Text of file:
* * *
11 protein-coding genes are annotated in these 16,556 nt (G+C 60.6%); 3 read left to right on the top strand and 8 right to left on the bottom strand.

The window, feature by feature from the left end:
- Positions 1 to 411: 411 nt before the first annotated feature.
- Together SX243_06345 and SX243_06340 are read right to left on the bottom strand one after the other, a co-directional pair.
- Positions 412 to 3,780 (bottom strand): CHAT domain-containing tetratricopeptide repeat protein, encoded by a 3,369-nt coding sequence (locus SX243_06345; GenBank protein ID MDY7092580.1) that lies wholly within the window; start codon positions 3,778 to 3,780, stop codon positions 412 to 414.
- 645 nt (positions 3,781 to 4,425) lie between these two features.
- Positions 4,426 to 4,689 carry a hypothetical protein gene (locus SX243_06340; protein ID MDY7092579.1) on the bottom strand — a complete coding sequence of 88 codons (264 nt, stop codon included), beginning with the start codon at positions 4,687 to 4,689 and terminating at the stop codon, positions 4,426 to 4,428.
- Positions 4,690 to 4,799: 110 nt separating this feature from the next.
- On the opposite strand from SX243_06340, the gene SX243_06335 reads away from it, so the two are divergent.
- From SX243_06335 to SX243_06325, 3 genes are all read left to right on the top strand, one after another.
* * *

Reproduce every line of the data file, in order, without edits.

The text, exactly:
11 protein-coding genes are annotated in these 16,556 nt (G+C 60.6%); 3 read left to right on the top strand and 8 right to left on the bottom strand.

The window, feature by feature from the left end:
- Positions 1 to 411: 411 nt before the first annotated feature.
- Together SX243_06345 and SX243_06340 are read right to left on the bottom strand one after the other, a co-directional pair.
- Positions 412 to 3,780 (bottom strand): CHAT domain-containing tetratricopeptide repeat protein, encoded by a 3,369-nt coding sequence (locus SX243_06345; GenBank protein ID MDY7092580.1) that lies wholly within the window; start codon positions 3,778 to 3,780, stop codon positions 412 to 414.
- 645 nt (positions 3,781 to 4,425) lie between these two features.
- Positions 4,426 to 4,689 carry a hypothetical protein gene (locus SX243_06340; protein ID MDY7092579.1) on the bottom strand — a complete coding sequence of 88 codons (264 nt, stop codon included), beginning with the start codon at positions 4,687 to 4,689 and terminating at the stop codon, positions 4,426 to 4,428.
- Positions 4,690 to 4,799: 110 nt separating this feature from the next.
- On the opposite strand from SX243_06340, the gene SX243_06335 reads away from it, so the two are divergent.
- From SX243_06335 to SX243_06325, 3 genes are all read left to right on the top strand, one after another.